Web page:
9/18/2012 7:45:00 AM Hopi grassroots water advocates to be focus of Fox News documentary
Rosanda Suetopka Thayer The Observer
HOPI RESERVATION, Ariz. - Hopi community members who spoke out against Senate Bill 2109 and Navajo Hopi Little Colorado Settlement will soon take their story to a national audience in a Fox News documentary that will air later this year. The community members expressed how sacred and precious water is to traditionally and environmentally minded Hopis as compared to progressive, money minded central government Hopis for a second time this year to let the world know of their concern for the world's most valuable resource, water.
SB 2109 was authored by U.S. Sen. Jon Kyl and John McCain. SB 2109 was also endorsed by Hopi Tribal Chairman, LeRoy Shingoitewa and several members of the Hopi Council.
A New York-based Fox News crew headed by news reporter Tamara Laine came equipped with a video and photography team of six people earlier this month to Hopi. The interview focused on several Hopi community members about controversy that was caused in the Hopi and Navajo communities by the water settlement. Local grassroots water tribal advocates shared what had to be done to prevent the passage of SB 2109 as well as stopping the final approval by their own Hopi Council to allow the settlement agreement to go through.
Hopi community members Dale Sinquah, Clifford Qotsaquahu, Phillip Quochytewa, Leroy Lewis, Archie Duwahyoima and Col. Caleb Johnson as well as former Hopi Tribal Chairmen Ivan Sidney and Ben Nuvamsa were interviewed in depth on camera for the documentary set for release in November.
"What this whole Hopi water issue boils down to is that water is essential for all human and animal and plant life," said Dale Sinquah, of Tewa Village at First Mesa. "Every single person in this whole world should be concerned about this issue. The other very, very important aspect is that this local Hopi issue in the state of Arizona is just a small part of the whole world water concern. This is not just a local tribal issue, but an issue that is going to affect the entire world population if we keep using and using our water so carelessly and don't take precautions to preserve, respect and revere our water sources."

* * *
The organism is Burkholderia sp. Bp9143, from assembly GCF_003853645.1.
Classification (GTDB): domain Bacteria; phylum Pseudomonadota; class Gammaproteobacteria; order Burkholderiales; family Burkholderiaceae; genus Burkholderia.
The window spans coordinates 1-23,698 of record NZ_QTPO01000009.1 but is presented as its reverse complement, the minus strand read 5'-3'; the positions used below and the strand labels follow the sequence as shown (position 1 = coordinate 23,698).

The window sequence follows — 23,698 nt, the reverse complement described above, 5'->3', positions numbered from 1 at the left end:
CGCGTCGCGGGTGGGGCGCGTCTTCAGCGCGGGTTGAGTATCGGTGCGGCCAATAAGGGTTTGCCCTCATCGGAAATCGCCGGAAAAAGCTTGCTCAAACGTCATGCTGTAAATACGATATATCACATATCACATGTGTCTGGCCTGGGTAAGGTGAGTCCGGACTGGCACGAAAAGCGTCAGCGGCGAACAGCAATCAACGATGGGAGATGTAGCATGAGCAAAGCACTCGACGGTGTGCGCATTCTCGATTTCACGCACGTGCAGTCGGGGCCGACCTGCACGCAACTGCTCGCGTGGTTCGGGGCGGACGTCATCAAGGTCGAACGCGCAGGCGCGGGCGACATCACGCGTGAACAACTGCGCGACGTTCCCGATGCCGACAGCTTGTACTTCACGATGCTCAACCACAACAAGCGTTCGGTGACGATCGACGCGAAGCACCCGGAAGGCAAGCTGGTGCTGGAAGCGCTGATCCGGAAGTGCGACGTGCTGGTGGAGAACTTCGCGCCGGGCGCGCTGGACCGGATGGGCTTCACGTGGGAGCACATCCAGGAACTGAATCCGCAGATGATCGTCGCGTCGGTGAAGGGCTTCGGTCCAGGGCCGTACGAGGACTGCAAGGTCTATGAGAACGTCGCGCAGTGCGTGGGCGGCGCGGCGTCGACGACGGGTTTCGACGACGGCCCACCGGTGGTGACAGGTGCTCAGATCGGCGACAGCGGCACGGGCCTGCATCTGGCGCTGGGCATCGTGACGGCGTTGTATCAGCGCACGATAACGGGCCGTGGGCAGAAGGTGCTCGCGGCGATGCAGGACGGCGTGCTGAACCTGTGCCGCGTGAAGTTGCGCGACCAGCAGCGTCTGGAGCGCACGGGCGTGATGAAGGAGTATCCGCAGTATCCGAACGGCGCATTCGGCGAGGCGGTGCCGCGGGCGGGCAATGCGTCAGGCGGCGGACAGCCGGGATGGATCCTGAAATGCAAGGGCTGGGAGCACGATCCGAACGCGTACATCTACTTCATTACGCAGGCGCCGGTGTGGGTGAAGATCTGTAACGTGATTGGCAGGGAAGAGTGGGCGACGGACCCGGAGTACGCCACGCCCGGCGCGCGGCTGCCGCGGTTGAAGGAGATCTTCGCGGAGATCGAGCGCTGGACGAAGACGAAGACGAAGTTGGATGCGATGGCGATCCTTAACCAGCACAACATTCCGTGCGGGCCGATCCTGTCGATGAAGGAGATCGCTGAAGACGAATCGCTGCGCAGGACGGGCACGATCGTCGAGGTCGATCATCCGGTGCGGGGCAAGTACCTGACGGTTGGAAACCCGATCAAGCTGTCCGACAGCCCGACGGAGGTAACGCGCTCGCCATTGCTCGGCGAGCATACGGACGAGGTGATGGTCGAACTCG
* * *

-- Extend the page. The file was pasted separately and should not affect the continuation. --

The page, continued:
"If you really study this local Hopi water issue, its only just a small part of the world problem because there is an entire world problem with not having enough clean, drinkable water for daily safe human consumption," said Clifford Qotsaquahu, former Vice Chairman of the Hopi Tribe. "We need to take a really hard look as Hopi people about what our real priorities are in this life. Is it money? Or is our commitment and obligation to our ancestors and our covenant to respect our Creator's original wishes to take care of our land and water and our traditional ceremonies and life ways?"
One of the biggest concerns brought forth at the interview was the little understood and little talked about Hopi Tribe's water rights claim that was been filed in Superior Court in Apache County in 1985.
According to opening Hopi statements in the Apache County court documents, "Water is the essence of Hopi secular and religious philosophy. It is hard to imagine anything more sacred - as substance or symbol - than water in Hopi religious thought and practice. Intrinsic to other religious representations, and underlying much other symbolism in the panoply of Hopi ritual is the concern of water."
Further the Hopi water court document state, "Springs, water and rain are focal themes in Hopi ritual customs, Hopi kiva iconography, Hopi mythological narratives, personal names and songs, which call the cloud chiefs from the varicolored directions to bear their fructifying essence back into the cycle of human, animal and vegetal life." Source: Hopi Tribe's second amended statement of claimant, filed Nov. 12, 2009.